Marilyn Cotter recently needed a stress test following a bout of chest tightness. Unable to withstand exercise because of foot problems, Cotter, a 68-year-old grandmother, wasn’t a candidate for a normal stress test that uses a treadmill.
Instead, her physicians at University of Cincinnati Medical Center used a space-age option: an anti-gravity treadmill. “I really don’t do much exercise,” Cotter said. “I walk in the living room with Leslie Sansone’s tape because my feet aren’t the best, and I don’t want to get out on the pavement. I do have custom orthotics, but I have to put pads on the boney parts of my feet.”
Cotter is now one of 50 patients expected to take part in a randomized, single-blind, controlled study at UC Medical Center testing whether an anti-gravity treadmill is safe for heart patients and if its use can provide better tests to diagnose heart disease.
The anti-gravity treadmill is made by AlterG, Inc., a Fremont, California, company that adapted the technology originally developed at the National Aeronautical and Space Administration. A similar device was created to offer astronauts on the International Space Station a way to exercise in a weightless environment. AlterG is providing the anti-gravity treadmill for the study, which is sponsored by the University of Cincinnati.
Cotter was placed in neoprene shorts and zippered into a pressurized airtight enclosure from her waist down and suspended over the surface of the treadmill. By inflating the enclosure, UCMC staff were able to reduce Cotter’s weight by as much as 50 percent. She was able to reach 121 heart beats per minute, which is less than the 129 heart beats per minutes doctors hoped she would achieve, but still good by her accounts.
“Now, in my younger years I did use a regular treadmill; it’s been a long time since I’ve done it, but that was amazing,” Cotter said. “It was like half my weight was gone. Nothing hurt, but I was really getting tired toward the end because I am not used to exercising all that long. With my walking at home if I get too tired, I can stop for a second and then go on.”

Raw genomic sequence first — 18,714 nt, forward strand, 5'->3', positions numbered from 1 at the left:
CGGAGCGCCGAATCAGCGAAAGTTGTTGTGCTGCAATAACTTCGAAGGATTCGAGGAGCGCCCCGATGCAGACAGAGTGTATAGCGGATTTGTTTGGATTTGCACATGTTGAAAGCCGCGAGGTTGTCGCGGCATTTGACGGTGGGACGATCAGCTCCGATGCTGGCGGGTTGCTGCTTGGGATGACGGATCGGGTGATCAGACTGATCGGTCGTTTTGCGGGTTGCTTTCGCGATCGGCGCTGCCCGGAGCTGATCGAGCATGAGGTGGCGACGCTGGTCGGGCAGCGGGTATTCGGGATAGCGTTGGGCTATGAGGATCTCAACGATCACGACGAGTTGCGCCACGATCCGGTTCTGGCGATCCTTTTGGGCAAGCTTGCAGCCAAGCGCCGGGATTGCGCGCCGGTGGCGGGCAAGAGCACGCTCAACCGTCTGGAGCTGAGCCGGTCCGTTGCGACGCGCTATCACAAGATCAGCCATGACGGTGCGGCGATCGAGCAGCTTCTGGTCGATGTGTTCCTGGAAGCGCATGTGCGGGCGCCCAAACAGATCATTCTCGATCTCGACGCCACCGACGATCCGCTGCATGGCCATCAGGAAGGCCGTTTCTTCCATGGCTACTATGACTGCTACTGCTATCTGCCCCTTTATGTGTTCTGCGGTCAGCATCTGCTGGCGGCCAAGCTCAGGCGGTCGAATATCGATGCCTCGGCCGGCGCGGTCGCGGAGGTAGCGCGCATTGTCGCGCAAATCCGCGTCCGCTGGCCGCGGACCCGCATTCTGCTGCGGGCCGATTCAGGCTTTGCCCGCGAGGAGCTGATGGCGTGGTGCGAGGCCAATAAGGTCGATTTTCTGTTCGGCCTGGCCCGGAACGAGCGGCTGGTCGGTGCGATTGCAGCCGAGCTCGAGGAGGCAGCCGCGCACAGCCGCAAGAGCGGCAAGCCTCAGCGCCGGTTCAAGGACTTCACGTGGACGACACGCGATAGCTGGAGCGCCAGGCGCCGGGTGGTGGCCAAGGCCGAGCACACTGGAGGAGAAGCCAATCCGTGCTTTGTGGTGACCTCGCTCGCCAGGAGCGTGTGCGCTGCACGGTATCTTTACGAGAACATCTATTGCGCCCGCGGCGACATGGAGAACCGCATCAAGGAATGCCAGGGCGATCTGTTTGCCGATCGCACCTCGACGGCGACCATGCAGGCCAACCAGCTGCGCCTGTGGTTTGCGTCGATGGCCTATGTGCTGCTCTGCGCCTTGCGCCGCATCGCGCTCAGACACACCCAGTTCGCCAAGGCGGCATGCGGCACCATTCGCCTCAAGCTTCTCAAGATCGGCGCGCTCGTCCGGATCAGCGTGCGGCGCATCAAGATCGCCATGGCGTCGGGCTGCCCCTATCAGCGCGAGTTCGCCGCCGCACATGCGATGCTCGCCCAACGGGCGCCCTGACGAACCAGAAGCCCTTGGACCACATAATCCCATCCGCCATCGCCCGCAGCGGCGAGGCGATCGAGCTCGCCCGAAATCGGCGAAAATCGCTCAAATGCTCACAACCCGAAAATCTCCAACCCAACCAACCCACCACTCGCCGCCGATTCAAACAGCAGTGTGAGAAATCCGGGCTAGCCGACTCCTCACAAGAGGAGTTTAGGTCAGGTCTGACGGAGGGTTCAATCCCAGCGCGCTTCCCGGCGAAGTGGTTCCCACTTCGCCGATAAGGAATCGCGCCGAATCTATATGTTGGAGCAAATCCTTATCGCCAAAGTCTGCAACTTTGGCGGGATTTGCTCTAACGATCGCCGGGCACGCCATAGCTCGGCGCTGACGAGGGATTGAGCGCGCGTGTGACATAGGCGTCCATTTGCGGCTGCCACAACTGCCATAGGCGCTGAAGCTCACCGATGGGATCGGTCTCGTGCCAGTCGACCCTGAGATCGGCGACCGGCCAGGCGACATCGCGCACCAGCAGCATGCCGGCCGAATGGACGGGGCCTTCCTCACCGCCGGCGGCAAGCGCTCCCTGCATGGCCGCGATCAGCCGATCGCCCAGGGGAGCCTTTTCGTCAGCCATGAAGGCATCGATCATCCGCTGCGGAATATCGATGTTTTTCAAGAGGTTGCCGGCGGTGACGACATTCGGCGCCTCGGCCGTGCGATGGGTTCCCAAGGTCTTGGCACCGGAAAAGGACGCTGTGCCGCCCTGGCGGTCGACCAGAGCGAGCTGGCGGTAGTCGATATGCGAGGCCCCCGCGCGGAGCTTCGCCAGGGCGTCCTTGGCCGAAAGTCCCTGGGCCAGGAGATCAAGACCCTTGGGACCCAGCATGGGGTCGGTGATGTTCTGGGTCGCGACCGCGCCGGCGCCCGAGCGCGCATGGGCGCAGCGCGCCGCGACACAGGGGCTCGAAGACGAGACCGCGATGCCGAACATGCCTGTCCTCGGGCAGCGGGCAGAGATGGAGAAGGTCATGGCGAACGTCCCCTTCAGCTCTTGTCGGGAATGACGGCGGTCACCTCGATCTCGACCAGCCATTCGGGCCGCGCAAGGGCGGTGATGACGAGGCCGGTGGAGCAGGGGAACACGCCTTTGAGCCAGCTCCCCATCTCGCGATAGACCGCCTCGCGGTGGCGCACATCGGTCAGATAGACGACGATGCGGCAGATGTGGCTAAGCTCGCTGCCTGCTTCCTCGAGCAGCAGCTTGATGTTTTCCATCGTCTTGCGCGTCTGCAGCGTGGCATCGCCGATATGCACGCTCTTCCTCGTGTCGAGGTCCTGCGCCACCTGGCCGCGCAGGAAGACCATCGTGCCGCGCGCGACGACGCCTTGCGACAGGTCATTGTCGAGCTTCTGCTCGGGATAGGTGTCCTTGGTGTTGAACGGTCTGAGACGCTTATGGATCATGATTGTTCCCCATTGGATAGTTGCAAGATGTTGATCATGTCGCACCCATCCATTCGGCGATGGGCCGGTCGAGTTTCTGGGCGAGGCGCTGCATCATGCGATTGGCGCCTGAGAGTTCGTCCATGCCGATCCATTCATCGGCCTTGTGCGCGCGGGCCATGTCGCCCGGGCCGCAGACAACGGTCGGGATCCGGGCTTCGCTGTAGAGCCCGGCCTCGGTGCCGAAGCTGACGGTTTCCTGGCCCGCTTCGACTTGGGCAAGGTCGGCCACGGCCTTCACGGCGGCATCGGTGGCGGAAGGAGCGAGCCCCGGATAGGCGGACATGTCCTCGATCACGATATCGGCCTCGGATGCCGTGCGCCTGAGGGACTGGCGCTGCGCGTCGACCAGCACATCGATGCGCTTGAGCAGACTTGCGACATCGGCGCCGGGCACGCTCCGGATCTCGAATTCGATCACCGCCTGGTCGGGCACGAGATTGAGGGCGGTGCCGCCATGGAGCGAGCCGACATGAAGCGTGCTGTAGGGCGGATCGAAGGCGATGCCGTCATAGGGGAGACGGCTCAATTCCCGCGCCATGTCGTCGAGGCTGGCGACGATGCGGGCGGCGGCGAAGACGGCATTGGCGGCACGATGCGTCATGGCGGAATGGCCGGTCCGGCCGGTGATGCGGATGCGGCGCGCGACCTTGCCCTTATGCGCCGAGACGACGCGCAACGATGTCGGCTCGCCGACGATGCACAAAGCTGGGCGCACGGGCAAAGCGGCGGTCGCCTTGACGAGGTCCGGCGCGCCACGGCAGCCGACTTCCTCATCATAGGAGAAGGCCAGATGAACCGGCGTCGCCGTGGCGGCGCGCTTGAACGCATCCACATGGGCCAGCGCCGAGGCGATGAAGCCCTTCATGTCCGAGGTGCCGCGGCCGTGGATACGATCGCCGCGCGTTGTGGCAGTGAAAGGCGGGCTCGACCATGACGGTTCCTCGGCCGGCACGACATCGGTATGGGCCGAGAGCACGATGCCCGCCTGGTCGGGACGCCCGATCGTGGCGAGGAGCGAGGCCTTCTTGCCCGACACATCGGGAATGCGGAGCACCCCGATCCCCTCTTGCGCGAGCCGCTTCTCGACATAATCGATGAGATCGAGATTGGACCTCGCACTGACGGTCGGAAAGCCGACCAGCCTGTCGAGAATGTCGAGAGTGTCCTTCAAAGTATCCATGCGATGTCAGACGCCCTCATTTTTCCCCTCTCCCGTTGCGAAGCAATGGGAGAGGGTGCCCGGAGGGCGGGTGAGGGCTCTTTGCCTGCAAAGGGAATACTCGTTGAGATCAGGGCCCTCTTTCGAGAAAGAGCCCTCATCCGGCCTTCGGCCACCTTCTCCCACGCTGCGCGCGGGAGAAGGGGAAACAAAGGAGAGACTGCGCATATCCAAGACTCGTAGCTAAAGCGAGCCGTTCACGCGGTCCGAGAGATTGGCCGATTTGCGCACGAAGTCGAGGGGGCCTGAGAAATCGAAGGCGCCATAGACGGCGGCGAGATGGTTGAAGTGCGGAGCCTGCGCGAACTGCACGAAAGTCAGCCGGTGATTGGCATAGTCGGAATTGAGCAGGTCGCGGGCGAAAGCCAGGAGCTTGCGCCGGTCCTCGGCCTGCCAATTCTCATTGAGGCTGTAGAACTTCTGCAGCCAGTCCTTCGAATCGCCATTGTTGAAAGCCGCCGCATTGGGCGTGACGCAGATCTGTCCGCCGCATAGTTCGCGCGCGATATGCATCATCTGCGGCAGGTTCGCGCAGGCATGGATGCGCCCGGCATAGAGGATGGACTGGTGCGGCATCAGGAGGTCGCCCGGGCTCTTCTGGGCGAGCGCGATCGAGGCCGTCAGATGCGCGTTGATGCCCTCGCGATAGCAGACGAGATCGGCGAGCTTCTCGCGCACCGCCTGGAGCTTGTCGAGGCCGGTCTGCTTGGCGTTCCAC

Patrick Daly, MD, a principal investigator who recently finished a cardiology fellowship at the University of Cincinnati College of Medicine, said Cotter was able to exercise for six minutes on the anti-gravity treadmill.
“The important thing to remember is even in patients who did not get to their target heart rate on the anti-gravity treadmill, they still achieve a significant amount of exercise which enables us to better predict clinical outcomes,” Daily said.
Normally, a patient such as Cotter would initially be given regadenoson, a coronary vasodilator used in pharmacologic stress testing. But UC Health physicians believe that exercise as part of a stress test may be more beneficial for assessment of the patient’s long-term health prospects and in obtaining better cardiac imaging. Once the heart is stressed, a gamma camera is used to take pictures of your heart to show how well it is supplied with blood.
“Coronary artery disease is still the No. 1 cause of death in the United States,” said Myron Gerson, MD, a principal investigator, UC Health cardiologist and emeritus professor of internal medicine in the UC College of Medicine. “The No. 1 approach to diagnosis is stress testing with imaging.”
Gerson said that improved image quality might be achieved when patients reach target heart rates during their stress tests. During the trial, those patients who do not reach target heart rates will be given regadenoson, which is standard of care.
UC Health cardiologists say they can get a lot of information when a patient exercises that’s not available with a pharmacologic stress alternative.
The anti-gravity treadmill helps reduce pressure and pain on knees, the back and other areas that make exercise simply not possible for up to half of the cardiovascular patients physicians are seeing at UC Health, Daly said.
Physicians can also examine a patient’s cardiovascular capacity or fitness level using the anti-gravity treadmill. “Research shows that exercise capacity is a stronger correlate with long-term survival and cardiovascular mortality,” Daly said.